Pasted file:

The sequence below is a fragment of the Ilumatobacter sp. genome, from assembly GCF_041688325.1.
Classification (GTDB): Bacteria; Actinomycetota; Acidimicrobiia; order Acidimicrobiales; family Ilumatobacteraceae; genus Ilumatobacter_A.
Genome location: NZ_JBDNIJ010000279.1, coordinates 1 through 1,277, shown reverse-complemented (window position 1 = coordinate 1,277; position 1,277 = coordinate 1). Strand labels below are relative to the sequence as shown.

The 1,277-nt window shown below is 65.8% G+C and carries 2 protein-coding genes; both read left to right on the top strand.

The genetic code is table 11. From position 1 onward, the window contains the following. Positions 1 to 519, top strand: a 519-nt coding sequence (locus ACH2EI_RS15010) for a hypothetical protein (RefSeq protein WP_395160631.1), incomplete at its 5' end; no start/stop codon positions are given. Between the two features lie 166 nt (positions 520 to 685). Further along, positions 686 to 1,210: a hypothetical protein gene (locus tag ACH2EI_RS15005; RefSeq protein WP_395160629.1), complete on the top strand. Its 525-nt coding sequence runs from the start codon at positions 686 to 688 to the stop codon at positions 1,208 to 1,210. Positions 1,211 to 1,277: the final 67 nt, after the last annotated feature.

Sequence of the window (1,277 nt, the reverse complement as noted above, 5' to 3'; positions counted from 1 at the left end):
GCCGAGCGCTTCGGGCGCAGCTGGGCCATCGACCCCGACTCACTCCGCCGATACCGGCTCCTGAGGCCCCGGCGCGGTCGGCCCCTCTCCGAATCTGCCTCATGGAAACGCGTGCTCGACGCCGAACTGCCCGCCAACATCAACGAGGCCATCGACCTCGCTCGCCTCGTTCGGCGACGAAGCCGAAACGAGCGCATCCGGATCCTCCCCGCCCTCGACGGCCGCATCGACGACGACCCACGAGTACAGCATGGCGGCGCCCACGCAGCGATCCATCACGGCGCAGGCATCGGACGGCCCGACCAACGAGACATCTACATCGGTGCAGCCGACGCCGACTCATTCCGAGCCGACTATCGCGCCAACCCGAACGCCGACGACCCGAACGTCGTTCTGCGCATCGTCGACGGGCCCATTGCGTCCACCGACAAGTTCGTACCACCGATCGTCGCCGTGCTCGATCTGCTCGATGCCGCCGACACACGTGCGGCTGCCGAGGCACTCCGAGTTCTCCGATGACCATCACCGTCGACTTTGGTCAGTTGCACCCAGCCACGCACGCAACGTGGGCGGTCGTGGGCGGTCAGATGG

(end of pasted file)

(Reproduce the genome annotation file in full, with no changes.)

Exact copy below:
The sequence below is a fragment of the Ilumatobacter sp. genome, from assembly GCF_041688325.1.
Classification (GTDB): Bacteria; Actinomycetota; Acidimicrobiia; order Acidimicrobiales; family Ilumatobacteraceae; genus Ilumatobacter_A.
Genome location: NZ_JBDNIJ010000279.1, coordinates 1 through 1,277, shown reverse-complemented (window position 1 = coordinate 1,277; position 1,277 = coordinate 1). Strand labels below are relative to the sequence as shown.

The 1,277-nt window shown below is 65.8% G+C and carries 2 protein-coding genes; both read left to right on the top strand.

The genetic code is table 11. From position 1 onward, the window contains the following. Positions 1 to 519, top strand: a 519-nt coding sequence (locus ACH2EI_RS15010) for a hypothetical protein (RefSeq protein WP_395160631.1), incomplete at its 5' end; no start/stop codon positions are given. Between the two features lie 166 nt (positions 520 to 685). Further along, positions 686 to 1,210: a hypothetical protein gene (locus tag ACH2EI_RS15005; RefSeq protein WP_395160629.1), complete on the top strand. Its 525-nt coding sequence runs from the start codon at positions 686 to 688 to the stop codon at positions 1,208 to 1,210. Positions 1,211 to 1,277: the final 67 nt, after the last annotated feature.

Sequence of the window (1,277 nt, the reverse complement as noted above, 5' to 3'; positions counted from 1 at the left end):
GCCGAGCGCTTCGGGCGCAGCTGGGCCATCGACCCCGACTCACTCCGCCGATACCGGCTCCTGAGGCCCCGGCGCGGTCGGCCCCTCTCCGAATCTGCCTCATGGAAACGCGTGCTCGACGCCGAACTGCCCGCCAACATCAACGAGGCCATCGACCTCGCTCGCCTCGTTCGGCGACGAAGCCGAAACGAGCGCATCCGGATCCTCCCCGCCCTCGACGGCCGCATCGACGACGACCCACGAGTACAGCATGGCGGCGCCCACGCAGCGATCCATCACGGCGCAGGCATCGGACGGCCCGACCAACGAGACATCTACATCGGTGCAGCCGACGCCGACTCATTCCGAGCCGACTATCGCGCCAACCCGAACGCCGACGACCCGAACGTCGTTCTGCGCATCGTCGACGGGCCCATTGCGTCCACCGACAAGTTCGTACCACCGATCGTCGCCGTGCTCGATCTGCTCGATGCCGCCGACACACGTGCGGCTGCCGAGGCACTCCGAGTTCTCCGATGACCATCACCGTCGACTTTGGTCAGTTGCACCCAGCCACGCACGCAACGTGGGCGGTCGTGGGCGGTCAGATGG